Other companies in the space are beginning to offer iBuyer like services to homebuyers and sellers, offering full cash offers for homebuyers or the ability to sell their home to a company and then stay as a renter.
Offerpad has partnered with Keller Williams so that buy-side agents can offer the service to their potential clients.
Opendoor, with $1.5 billion raised from a list of investors that includes deep-pocketed fund SoftBank and private equity firm General Atlantic, has cash and an early head start in the iBuying business.
Offerpad’s expansion plan, highlighting depth instead of breadth, is the opposite of Zillow’s rapid expansion, with 23 markets opened in 20 months of operations. The company has focused on expanding to small submarkets near the areas it has already been operating, and it believes that the model will work in more rural markets, a belief that not all operators share.
“iBuying is unique in that it can operate in both small markets and large metro areas,” Brian Bair, Offerpad co-founder and CEO wrote to Business Insider over email.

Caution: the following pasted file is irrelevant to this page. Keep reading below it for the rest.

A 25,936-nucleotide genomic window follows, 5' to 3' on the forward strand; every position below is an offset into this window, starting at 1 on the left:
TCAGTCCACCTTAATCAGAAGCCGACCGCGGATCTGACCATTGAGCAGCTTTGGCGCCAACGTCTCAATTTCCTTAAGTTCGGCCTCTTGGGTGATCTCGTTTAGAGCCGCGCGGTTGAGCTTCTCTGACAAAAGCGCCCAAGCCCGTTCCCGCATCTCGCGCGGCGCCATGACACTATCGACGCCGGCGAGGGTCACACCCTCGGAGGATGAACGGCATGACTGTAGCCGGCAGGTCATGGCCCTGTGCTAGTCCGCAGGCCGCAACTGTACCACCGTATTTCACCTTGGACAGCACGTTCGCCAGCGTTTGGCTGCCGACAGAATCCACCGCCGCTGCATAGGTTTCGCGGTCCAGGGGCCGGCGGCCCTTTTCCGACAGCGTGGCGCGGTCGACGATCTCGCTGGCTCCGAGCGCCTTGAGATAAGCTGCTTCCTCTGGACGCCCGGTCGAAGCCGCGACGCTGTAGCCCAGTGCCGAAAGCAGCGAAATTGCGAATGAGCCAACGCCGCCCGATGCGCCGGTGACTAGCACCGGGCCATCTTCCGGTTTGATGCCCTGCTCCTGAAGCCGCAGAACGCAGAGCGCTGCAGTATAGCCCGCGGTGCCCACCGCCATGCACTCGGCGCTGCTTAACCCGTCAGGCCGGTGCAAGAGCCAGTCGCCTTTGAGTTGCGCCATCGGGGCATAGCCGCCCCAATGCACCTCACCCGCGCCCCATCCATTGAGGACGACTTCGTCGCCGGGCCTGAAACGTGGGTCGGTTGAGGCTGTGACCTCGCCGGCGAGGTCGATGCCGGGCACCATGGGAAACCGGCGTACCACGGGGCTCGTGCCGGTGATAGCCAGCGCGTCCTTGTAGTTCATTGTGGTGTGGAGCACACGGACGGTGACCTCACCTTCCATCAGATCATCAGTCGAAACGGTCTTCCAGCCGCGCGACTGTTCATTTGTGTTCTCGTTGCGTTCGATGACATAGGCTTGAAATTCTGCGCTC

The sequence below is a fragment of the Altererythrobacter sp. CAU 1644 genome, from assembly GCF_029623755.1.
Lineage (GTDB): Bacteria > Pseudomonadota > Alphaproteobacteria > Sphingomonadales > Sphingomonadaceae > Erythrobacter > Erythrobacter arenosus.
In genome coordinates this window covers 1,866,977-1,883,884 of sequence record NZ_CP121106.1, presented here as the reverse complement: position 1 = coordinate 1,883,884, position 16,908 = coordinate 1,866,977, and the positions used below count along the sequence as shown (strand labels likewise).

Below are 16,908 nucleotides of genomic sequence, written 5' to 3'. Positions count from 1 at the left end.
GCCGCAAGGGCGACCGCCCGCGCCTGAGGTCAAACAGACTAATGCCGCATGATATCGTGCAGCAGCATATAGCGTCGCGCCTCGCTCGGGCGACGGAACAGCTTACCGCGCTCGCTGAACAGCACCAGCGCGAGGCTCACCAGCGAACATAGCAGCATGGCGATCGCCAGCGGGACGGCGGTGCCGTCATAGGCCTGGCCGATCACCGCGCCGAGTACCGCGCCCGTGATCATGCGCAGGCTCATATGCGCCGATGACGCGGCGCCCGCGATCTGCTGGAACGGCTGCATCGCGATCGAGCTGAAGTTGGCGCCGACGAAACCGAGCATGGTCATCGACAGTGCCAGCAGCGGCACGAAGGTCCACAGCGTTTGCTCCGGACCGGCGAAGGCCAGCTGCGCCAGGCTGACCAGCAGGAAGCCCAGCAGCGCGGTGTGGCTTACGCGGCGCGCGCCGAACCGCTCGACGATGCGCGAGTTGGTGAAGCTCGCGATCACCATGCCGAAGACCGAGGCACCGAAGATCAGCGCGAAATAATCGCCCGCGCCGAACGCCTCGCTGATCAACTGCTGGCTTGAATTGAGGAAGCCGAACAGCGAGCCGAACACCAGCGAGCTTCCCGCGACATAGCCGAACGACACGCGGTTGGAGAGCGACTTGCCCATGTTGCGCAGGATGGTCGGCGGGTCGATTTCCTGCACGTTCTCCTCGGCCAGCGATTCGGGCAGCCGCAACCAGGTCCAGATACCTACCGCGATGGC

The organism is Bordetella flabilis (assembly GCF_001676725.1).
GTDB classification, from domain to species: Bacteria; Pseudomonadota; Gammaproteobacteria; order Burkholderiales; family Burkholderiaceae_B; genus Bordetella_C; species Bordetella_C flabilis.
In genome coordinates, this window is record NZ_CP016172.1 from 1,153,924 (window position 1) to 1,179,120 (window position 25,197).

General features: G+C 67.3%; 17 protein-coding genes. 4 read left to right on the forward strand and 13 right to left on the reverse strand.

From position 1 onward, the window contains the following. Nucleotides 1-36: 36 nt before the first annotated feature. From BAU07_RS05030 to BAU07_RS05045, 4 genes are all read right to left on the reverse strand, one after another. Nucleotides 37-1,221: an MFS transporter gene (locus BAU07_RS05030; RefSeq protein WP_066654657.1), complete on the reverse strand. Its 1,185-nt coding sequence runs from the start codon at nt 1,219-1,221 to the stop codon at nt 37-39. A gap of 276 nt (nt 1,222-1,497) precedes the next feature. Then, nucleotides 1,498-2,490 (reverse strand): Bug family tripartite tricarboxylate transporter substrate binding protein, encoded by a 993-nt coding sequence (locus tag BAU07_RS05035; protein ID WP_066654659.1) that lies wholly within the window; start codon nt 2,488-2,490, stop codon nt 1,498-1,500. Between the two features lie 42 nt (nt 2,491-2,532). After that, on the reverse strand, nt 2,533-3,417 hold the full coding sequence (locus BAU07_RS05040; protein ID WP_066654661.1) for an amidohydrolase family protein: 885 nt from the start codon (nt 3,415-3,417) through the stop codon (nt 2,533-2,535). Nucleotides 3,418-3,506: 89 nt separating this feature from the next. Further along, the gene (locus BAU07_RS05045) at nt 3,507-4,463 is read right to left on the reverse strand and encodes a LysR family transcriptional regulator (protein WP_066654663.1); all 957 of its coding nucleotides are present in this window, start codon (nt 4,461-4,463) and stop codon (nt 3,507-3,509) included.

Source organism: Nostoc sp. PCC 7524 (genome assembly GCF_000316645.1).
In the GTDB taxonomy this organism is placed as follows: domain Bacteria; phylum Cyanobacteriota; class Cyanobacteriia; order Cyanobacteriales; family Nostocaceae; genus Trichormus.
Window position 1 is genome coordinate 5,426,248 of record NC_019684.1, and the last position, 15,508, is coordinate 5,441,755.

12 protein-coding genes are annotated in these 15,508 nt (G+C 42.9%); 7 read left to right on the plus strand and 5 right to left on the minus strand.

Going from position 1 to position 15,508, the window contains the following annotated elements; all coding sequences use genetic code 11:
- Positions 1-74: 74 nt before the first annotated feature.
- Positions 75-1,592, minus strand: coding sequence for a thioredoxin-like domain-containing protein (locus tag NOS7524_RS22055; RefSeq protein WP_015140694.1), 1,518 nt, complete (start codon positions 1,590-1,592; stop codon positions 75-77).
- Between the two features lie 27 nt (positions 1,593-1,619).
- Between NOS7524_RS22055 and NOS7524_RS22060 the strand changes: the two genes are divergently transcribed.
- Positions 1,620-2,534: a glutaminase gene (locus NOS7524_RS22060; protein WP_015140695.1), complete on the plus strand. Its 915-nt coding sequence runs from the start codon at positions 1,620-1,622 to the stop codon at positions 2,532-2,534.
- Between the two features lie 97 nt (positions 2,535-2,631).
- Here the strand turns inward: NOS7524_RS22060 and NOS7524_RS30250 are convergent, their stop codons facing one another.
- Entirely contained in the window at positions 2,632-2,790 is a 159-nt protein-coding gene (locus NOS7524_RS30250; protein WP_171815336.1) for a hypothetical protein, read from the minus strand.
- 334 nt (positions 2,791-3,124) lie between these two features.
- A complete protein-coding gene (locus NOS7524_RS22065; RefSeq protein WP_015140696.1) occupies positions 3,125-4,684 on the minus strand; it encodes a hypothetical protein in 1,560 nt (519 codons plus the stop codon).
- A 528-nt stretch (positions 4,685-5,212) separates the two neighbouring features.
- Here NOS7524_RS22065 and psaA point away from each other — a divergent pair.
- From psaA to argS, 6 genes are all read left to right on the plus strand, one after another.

Another trend that could expand the areas where iBuying is profitable, one that all of the iBuyers are incorporating into their business plan, is the bundling of title and mortgage services to the transaction.
If customers were to use these services, this would significantly increase the margin for iBuyers, which could lead them to expand to riskier markets.
There’s always a segment of homes in each city to tap into and then expand from there.
“Our intention is definitely to go all the way across the country,” Josh Swift of Zillow Offers said.
International onlookers have become involved too. Fairhomes, a Dutch startup, has launched an iBuying business in Copenhagen, and plans to expand to Berlin shortly.
Kamran Ahmed, CMO and cofounder of Fairhomes, believes that the model could work in any city.
“There’s always a segment of homes in each city to tap into and then expand from there,” Ahmed said.
Kodit, a Finnish iBuying company, has recruited Mike del Prete to advise it. Loft, a Brazilian brokerage that offers iBuying services as well as creating its own local MLS, raised $175 million earlier this year in a round led by Andreessen Horowitz that included funding from proptech fund Fifth Wall.
Others are less optimistic about the model’s ability to expand worldwide, stressing the importance of quick sales and the right kinds of housing stock, conditions that don’t exist in rural areas or in old, large cities like Boston and New York.
“I think that folks in every market has that problem,” Quinn Hawkins of Redfin said. “I do think it will come to every market, but it will be a long time before it comes to Boston.”